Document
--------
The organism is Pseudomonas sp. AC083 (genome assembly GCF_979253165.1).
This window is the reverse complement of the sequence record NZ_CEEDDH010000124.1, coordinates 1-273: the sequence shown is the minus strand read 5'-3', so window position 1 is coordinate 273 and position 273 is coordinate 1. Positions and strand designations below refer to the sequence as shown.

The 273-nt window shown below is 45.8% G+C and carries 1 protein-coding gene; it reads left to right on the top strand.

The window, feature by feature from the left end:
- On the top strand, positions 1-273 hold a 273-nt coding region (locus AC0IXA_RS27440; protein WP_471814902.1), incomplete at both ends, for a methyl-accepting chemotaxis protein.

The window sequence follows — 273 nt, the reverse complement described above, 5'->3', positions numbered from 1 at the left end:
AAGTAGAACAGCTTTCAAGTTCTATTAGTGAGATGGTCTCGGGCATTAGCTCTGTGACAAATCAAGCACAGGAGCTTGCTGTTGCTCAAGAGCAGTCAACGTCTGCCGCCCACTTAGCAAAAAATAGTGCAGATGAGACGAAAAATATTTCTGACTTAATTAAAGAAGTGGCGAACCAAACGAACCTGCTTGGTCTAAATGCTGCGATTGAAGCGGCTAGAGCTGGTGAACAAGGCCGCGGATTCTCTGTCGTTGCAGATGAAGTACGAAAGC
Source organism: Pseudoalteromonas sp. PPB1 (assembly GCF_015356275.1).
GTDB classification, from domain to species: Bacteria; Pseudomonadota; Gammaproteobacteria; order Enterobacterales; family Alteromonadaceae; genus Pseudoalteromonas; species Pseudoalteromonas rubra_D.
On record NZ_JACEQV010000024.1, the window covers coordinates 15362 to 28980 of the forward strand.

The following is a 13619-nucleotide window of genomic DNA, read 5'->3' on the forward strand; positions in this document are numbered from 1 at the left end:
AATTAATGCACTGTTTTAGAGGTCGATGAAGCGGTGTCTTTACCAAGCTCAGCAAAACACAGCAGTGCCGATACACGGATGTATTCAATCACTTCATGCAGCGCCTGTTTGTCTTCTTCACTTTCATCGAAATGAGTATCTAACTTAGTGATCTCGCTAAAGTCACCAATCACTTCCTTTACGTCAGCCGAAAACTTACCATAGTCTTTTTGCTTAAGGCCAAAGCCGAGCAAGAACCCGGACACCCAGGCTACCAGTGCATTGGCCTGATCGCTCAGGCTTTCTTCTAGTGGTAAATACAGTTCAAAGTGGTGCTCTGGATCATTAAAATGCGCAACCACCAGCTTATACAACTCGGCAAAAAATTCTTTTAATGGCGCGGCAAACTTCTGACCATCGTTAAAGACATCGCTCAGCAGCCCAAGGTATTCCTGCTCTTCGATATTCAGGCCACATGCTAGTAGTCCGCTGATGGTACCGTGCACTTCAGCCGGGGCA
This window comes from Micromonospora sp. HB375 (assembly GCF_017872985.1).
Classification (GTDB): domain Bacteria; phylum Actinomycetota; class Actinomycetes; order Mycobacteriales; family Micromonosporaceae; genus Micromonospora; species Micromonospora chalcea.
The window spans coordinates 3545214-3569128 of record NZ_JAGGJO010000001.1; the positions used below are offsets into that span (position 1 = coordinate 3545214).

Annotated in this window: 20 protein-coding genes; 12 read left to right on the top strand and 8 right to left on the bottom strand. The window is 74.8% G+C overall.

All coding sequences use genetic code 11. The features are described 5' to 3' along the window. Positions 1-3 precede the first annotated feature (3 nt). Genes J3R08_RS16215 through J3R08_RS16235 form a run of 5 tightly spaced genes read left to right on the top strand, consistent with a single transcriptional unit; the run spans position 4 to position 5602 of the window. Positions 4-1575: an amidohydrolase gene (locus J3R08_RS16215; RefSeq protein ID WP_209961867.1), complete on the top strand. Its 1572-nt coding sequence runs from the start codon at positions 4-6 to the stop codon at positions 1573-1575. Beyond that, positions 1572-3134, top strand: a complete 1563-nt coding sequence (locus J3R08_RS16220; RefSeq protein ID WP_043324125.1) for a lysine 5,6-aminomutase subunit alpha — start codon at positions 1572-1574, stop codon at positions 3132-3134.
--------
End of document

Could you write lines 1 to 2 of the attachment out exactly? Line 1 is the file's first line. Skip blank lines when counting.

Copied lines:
The organism is Pseudomonas sp. AC083 (genome assembly GCF_979253165.1).
This window is the reverse complement of the sequence record NZ_CEEDDH010000124.1, coordinates 1-273: the sequence shown is the minus strand read 5'-3', so window position 1 is coordinate 273 and position 273 is coordinate 1. Positions and strand designations below refer to the sequence as shown.